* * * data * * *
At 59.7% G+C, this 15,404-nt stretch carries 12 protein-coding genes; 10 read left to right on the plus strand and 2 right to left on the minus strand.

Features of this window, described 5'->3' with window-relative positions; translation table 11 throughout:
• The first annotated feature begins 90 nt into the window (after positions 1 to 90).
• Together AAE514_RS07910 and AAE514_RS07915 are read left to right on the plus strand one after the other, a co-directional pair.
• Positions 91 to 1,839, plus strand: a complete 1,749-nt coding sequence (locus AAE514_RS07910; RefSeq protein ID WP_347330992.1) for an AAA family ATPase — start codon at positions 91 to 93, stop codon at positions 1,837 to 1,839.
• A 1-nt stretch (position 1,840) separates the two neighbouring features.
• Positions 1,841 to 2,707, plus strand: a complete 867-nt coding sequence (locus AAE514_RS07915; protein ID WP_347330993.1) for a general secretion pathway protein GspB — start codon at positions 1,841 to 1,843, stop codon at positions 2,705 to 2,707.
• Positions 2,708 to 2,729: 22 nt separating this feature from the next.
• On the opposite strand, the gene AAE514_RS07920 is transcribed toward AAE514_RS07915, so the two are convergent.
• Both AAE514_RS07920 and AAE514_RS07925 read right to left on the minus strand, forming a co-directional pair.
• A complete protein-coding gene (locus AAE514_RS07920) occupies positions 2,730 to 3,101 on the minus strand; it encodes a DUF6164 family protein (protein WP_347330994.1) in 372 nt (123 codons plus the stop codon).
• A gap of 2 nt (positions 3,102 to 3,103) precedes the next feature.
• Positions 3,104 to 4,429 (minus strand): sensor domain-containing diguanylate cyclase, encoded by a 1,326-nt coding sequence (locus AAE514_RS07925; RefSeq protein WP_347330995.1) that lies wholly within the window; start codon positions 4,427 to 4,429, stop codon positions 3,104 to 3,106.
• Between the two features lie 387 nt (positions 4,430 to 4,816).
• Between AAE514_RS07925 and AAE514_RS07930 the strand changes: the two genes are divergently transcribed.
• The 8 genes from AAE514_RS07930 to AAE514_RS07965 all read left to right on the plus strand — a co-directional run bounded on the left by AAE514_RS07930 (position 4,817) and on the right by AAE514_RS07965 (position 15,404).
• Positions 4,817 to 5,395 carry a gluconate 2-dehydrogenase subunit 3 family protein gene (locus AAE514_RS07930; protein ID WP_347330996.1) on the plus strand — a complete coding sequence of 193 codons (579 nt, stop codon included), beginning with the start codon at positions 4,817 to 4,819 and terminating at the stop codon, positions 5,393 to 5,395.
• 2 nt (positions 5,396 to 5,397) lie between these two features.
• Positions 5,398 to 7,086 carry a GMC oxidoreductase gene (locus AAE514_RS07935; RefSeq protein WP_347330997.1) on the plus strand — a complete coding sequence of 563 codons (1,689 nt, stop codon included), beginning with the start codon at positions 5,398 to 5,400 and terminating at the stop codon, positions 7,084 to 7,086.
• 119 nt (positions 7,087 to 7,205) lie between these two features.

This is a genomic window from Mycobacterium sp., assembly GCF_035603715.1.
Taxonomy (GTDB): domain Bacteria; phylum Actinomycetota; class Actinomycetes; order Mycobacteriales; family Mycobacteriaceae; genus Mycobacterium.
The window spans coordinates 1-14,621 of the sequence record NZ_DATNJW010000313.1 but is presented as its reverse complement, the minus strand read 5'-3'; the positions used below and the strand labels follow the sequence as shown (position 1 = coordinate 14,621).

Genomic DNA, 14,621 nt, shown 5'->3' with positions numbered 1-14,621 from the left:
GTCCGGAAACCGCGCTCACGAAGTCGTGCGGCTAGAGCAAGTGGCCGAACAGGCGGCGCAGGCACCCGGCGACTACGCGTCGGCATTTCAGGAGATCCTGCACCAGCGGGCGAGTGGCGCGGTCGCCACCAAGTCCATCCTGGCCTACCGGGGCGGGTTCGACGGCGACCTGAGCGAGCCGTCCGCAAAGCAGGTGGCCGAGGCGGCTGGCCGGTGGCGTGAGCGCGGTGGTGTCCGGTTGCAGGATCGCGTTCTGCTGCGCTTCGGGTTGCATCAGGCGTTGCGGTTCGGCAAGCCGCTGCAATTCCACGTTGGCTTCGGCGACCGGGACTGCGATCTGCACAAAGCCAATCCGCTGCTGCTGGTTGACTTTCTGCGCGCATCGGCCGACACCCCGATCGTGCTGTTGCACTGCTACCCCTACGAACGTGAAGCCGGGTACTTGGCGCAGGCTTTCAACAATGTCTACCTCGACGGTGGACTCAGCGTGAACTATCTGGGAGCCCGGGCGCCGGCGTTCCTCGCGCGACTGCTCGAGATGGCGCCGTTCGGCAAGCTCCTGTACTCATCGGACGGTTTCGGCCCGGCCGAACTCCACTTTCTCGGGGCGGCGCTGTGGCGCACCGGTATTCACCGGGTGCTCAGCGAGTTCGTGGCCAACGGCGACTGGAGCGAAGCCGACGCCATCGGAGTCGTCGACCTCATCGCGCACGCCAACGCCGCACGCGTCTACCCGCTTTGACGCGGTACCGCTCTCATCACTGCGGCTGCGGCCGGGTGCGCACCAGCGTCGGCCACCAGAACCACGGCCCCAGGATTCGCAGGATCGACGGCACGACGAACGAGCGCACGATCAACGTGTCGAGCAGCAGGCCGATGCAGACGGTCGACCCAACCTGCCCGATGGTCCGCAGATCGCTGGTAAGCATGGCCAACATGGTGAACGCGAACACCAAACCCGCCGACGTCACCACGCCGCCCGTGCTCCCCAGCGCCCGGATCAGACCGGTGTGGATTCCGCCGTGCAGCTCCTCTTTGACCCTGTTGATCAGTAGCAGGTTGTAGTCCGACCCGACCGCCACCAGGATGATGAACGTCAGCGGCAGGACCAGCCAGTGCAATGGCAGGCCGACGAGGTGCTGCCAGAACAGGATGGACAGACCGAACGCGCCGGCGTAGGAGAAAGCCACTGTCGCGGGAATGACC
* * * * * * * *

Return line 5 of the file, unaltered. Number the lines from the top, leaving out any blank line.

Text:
• Positions 91 to 1,839, plus strand: a complete 1,749-nt coding sequence (locus AAE514_RS07910; RefSeq protein ID WP_347330992.1) for an AAA family ATPase — start codon at positions 91 to 93, stop codon at positions 1,837 to 1,839.